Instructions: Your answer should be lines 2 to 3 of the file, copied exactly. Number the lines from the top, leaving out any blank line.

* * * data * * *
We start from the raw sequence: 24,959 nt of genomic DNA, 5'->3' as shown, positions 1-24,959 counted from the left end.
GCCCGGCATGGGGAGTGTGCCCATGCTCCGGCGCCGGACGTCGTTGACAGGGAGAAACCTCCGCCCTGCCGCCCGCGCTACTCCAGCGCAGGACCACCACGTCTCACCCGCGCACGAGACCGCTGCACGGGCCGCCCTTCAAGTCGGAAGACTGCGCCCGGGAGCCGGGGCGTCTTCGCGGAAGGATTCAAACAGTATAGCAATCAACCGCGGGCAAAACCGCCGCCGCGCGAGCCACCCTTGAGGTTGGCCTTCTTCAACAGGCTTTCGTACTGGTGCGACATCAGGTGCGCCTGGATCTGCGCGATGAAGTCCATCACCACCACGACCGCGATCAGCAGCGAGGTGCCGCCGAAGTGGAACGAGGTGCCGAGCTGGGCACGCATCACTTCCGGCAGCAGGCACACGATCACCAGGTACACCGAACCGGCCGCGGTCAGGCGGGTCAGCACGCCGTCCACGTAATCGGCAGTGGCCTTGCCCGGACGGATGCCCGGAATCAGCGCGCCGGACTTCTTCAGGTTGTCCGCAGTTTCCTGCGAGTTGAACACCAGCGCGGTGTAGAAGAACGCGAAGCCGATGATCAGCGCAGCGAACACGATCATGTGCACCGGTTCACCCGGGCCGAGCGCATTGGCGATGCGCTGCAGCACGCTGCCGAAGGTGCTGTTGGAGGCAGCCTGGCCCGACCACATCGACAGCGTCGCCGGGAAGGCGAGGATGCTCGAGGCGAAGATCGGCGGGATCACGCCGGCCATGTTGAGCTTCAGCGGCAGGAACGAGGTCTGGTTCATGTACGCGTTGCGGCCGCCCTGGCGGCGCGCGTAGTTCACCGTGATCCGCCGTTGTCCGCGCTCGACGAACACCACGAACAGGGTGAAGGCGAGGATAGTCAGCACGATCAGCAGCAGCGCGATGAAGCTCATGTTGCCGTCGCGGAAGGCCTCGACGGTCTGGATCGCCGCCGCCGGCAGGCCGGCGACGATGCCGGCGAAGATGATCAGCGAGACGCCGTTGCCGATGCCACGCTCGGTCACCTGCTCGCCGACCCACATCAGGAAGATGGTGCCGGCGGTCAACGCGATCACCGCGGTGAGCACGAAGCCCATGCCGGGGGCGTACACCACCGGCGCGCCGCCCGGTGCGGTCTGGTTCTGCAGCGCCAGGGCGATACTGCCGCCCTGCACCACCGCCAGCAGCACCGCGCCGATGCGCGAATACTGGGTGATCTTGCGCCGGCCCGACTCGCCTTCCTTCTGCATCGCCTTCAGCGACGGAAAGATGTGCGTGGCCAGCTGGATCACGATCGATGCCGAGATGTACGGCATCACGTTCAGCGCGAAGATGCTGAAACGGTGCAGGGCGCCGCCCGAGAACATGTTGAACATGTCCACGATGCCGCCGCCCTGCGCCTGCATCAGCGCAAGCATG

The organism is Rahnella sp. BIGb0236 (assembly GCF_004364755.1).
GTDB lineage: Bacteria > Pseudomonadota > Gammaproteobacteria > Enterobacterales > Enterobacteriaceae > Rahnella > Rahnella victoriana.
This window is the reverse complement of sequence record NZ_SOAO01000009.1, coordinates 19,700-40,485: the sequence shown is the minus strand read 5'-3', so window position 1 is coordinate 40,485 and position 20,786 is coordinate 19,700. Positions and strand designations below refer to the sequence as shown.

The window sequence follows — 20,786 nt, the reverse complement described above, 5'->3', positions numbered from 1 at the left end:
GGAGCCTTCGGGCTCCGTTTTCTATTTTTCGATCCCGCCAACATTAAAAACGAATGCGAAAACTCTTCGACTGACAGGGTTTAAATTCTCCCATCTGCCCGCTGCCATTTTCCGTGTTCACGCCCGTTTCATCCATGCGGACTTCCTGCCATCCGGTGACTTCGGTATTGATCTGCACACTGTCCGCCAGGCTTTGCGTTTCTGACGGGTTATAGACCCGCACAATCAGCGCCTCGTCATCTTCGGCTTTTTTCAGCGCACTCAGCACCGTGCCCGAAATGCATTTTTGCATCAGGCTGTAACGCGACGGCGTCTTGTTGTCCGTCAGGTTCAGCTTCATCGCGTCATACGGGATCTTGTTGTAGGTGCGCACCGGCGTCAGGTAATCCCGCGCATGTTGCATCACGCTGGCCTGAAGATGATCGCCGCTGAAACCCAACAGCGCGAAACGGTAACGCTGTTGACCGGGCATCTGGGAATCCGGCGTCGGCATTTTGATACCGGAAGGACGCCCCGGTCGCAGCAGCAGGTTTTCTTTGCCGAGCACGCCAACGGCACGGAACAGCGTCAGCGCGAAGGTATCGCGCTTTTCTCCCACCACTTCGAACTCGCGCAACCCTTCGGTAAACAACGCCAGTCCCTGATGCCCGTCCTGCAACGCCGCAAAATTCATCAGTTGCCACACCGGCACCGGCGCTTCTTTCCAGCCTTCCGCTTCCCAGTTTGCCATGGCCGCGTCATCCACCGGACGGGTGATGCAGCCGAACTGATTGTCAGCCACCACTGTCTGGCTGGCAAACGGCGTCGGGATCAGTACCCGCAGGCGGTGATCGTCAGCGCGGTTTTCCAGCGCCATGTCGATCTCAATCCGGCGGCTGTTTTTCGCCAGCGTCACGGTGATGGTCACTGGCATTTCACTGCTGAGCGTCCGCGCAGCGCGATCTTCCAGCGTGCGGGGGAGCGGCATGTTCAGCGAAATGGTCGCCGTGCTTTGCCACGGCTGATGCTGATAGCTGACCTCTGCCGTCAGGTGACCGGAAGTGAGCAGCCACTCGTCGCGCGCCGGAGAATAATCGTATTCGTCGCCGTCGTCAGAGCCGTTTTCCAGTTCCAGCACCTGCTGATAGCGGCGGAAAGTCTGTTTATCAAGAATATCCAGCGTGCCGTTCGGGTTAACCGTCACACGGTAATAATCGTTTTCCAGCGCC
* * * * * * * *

GCCCGGCATGGGGAGTGTGCCCATGCTCCGGCGCCGGACGTCGTTGACAGGGAGAAACCTCCGCCCTGCCGCCCGCGCTACTCCAGCGCAGGACCACCACGTCTCACCCGCGCACGAGACCGCTGCACGGGCCGCCCTTCAAGTCGGAAGACTGCGCCCGGGAGCCGGGGCGTCTTCGCGGAAGGATTCAAACAGTATAGCAATCAACCGCGGGCAAAACCGCCGCCGCGCGAGCCACCCTTGAGGTTGGCCTTCTTCAACAGGCTTTCGTACTGGTGCGACATCAGGTGCGCCTGGATCTGCGCGATGAAGTCCATCACCACCACGACCGCGATCAGCAGCGAGGTGCCGCCGAAGTGGAACGAGGTGCCGAGCTGGGCACGCATCACTTCCGGCAGCAGGCACACGATCACCAGGTACACCGAACCGGCCGCGGTCAGGCGGGTCAGCACGCCGTCCACGTAATCGGCAGTGGCCTTGCCCGGACGGATGCCCGGAATCAGCGCGCCGGACTTCTTCAGGTTGTCCGCAGTTTCCTGCGAGTTGAACACCAGCGCGGTGTAGAAGAACGCGAAGCCGATGATCAGCGCAGCGAACACGATCATGTGCACCGGTTCACCCGGGCCGAGCGCATTGGCGATGCGCTGCAGCACGCTGCCGAAGGTGCTGTTGGAGGCAGCCTGGCCCGACCACATCGACAGCGTCGCCGGGAAGGCGAGGATGCTCGAGGCGAAGATCGGCGGGATCACGCCGGCCATGTTGAGCTTCAGCGGCAGGAACGAGGTCTGGTTCATGTACGCGTTGCGGCCGCCCTGGCGGCGCGCGTAGTTCACCGTGATCCGCCGTTGTCCGCGCTCGACGAACACCACGAACAGGGTGAAGGCGAGGATAGTCAGCACGATCAGCAGCAGCGCGATGAAGCTCATGTTGCCGTCGCGGAAGGCCTCGACGGTCTGGATCGCCGCCGCCGGCAGGCCGGCGACGATGCCGGCGAAGATGATCAGCGAGACGCCGTTGCCGATGCCACGCTCGGTCACCTGCTCGCCGACCCACATCAGGAAGATGGTGCCGGCGGTCAACGCGATCACCGCGGTGAGCACGAAGCCCATGCCGGGGGCGTACACCACCGGCGCGCCGCCCGGTGCGGTCTGGTTCTGCAGCGCCAGGGCGATACTGCCGCCCTGCACCACCGCCAGCAGCACCGCGCCGATGCGCGAATACTGGGTGATCTTGCGCCGGCCCGACTCGCCTTCCTTCTGCATCGCCTTCAGCGACGGAAAGATGTGCGTGGCCAGCTGGATCACGATCGATGCCGAGATGTACGGCATCACGTTCAGCGCGAAGATGCTGAAACGGTGCAGGGCGCCGCCCGAGAACATGTTGAACATGTCCACGATGCCGCCGCCCTGCGCCTGCATCAGCGCAAGCATG

The organism is Rahnella sp. BIGb0236 (assembly GCF_004364755.1).